The International Criminal Court (ICC) in June charged Saif al-Islam Gaddafi with crimes against humanity over the killing of civilian protesters in February.

Following his arrest in Libya, the country has the right to put him on trial there. The ICC will only act if a country is unable or unwilling to investigate or prosecute, for instance when its legal system has collapsed.

Libya's prime minister on Saturday promised a fair trial for Saif al-Islam, who was captured in the southern desert.

We assure Libyans and the world that Saif al-Islam will receive a fair trial ... under fair legal processes which our own people had been deprived of for the last 40 years, Abdurrahim El-Keib said.

The Hague-based ICC began investigating Libyan violence after the U.N. Security Council referred the country's crisis to the court in February.

If Saif al-Islam were to go on trial there, he would be transported to a detention centre in a residential area of The Hague which the ICC shares with the U.N. Yugoslavia war crimes tribunal and the Special Court for Sierra Leone, where former Liberian president Charles Taylor is on trial.

With no police force of its own, the ICC has relied in the past on state cooperation to have its suspects arrested and many of them have remained fugitives such as Sudan's President Omar al-Bashir whose government has snubbed the court.

The Dutch authorities provide assistance to the Hague-based courts in the transfer of suspects to the detention centre, such as when former Bosnian Serb military commander Ratko Mladic was flown to Rotterdam on a Serbian government plane.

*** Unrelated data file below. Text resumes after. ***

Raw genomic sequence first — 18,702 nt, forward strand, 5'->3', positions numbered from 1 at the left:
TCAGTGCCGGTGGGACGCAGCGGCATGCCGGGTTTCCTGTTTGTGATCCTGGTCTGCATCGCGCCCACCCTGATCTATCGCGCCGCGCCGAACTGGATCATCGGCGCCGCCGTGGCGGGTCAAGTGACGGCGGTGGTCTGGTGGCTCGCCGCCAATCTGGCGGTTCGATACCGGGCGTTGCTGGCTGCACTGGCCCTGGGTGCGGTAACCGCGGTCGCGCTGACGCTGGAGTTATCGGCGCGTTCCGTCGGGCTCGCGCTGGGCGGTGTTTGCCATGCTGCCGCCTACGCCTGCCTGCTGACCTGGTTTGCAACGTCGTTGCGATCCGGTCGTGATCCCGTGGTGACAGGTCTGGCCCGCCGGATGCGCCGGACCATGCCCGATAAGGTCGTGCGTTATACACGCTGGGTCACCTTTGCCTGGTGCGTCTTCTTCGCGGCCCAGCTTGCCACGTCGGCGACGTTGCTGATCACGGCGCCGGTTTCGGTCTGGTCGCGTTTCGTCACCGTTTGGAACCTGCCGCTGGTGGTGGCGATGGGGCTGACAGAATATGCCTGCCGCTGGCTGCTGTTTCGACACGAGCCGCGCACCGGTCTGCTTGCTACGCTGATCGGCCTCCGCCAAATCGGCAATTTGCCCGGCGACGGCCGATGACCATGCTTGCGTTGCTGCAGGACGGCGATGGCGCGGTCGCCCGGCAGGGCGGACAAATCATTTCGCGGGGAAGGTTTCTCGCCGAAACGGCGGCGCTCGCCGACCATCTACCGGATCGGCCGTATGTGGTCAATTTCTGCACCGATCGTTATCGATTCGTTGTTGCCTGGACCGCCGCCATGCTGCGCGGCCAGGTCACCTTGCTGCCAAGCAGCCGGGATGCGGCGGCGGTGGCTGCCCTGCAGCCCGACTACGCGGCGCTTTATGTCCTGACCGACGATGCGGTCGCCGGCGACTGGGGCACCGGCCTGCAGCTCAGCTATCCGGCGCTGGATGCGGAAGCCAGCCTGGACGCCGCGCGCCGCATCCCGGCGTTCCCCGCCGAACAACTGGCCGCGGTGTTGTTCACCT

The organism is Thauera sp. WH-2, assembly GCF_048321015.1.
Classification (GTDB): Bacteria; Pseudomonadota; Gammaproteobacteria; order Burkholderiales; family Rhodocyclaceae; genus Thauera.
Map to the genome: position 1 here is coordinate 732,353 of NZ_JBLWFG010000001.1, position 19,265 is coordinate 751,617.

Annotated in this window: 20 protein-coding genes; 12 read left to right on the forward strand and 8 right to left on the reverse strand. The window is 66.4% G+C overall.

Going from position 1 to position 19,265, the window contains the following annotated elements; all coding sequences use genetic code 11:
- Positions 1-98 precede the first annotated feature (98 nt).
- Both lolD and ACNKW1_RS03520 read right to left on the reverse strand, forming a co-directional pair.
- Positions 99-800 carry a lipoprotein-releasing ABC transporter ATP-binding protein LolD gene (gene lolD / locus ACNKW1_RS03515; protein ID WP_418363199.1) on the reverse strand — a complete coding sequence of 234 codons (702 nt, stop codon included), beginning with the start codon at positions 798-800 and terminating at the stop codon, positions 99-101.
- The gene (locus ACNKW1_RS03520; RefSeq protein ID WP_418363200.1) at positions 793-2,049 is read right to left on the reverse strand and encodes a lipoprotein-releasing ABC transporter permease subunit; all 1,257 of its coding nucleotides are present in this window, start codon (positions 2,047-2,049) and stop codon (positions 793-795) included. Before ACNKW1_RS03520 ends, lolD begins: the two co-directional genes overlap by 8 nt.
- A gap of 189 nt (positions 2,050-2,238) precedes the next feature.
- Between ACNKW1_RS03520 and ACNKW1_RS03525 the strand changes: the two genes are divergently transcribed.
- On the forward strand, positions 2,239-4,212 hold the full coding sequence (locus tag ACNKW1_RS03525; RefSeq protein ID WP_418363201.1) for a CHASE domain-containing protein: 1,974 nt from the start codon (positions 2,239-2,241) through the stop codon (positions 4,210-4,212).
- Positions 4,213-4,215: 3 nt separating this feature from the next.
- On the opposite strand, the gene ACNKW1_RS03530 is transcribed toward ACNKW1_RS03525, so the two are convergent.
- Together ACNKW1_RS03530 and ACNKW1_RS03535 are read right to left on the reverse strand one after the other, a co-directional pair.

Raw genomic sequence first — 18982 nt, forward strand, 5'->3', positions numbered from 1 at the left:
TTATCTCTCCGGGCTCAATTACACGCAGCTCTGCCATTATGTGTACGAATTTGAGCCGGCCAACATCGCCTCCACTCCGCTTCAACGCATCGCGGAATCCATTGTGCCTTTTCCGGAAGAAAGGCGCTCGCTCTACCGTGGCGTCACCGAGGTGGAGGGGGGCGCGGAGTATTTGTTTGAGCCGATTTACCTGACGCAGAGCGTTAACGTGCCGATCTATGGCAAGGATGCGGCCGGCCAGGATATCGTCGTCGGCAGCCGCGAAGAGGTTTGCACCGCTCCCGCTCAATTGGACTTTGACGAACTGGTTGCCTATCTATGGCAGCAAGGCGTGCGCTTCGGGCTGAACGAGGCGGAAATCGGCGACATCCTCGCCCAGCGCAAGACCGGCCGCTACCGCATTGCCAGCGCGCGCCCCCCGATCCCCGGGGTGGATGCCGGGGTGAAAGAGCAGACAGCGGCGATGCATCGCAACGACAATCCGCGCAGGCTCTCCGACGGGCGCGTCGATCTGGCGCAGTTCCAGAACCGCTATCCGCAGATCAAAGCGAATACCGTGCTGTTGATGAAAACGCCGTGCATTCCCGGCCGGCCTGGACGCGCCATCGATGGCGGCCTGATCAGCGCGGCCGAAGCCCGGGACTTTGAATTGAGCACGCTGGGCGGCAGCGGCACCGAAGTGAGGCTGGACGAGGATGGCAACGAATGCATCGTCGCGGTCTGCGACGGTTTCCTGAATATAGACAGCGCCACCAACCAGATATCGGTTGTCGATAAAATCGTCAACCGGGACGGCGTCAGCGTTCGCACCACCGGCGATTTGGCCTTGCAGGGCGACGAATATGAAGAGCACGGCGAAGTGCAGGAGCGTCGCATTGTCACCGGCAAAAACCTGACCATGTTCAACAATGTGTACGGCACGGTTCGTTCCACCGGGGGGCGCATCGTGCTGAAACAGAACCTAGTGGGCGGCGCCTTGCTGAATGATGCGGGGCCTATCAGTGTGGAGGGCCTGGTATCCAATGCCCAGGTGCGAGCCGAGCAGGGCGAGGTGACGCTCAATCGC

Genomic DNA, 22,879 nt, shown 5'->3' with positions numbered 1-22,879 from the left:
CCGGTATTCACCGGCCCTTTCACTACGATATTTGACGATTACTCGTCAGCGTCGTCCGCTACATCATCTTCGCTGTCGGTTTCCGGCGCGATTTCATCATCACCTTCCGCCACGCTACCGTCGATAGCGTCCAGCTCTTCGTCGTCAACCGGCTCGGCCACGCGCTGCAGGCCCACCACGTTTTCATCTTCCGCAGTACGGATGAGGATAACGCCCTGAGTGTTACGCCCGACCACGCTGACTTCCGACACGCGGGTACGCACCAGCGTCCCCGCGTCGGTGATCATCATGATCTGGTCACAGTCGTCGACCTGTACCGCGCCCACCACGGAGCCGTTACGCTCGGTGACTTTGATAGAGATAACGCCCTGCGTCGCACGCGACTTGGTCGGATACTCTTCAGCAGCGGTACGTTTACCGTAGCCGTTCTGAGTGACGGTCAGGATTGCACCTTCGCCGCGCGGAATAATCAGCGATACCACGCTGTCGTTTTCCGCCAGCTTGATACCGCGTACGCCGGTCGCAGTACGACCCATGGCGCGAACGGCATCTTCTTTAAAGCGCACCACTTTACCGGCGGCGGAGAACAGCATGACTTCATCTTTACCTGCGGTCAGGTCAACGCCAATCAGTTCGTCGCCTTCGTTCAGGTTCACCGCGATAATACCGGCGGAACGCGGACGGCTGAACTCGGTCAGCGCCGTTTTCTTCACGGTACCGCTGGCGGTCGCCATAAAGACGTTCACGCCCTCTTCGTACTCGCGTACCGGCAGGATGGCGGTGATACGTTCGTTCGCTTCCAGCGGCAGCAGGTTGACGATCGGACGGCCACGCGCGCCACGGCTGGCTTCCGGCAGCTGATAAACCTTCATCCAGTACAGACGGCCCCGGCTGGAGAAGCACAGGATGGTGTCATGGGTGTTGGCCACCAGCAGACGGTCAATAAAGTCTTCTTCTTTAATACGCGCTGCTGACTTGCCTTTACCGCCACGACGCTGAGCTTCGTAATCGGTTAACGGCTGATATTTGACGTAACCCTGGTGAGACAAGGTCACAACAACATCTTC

The detention centre is built next to an old prison where Dutch resistance fighters were imprisoned by the Nazis and inmates have single-occupant cells about 10 square metres in size, where they can watch TV, read or work on their cases.

If he arrives in The Hague, Saif al-Islam would be required to appear in court for an initial hearing, where he would be formally charged and informed of his rights.

ICC prosecutor Luis Moreno-Ocampo accuses Saif al-Islam of drawing up a plan to kill protesters and organising the recruitment of mercenaries.

After the initial hearing, a confirmation of charges hearing takes place. This is followed within 60 days with a decision on whether the suspect will be ordered to stand trial.

A trial can take years.

Congolese war crimes suspect Thomas Lubanga, the first person to be tried by the ICC, had his initial appearance in March 2006, followed by a confirmation of charges hearing eight months later. His trial started in January 2009, hearings ended in August this year and a ruling is still due.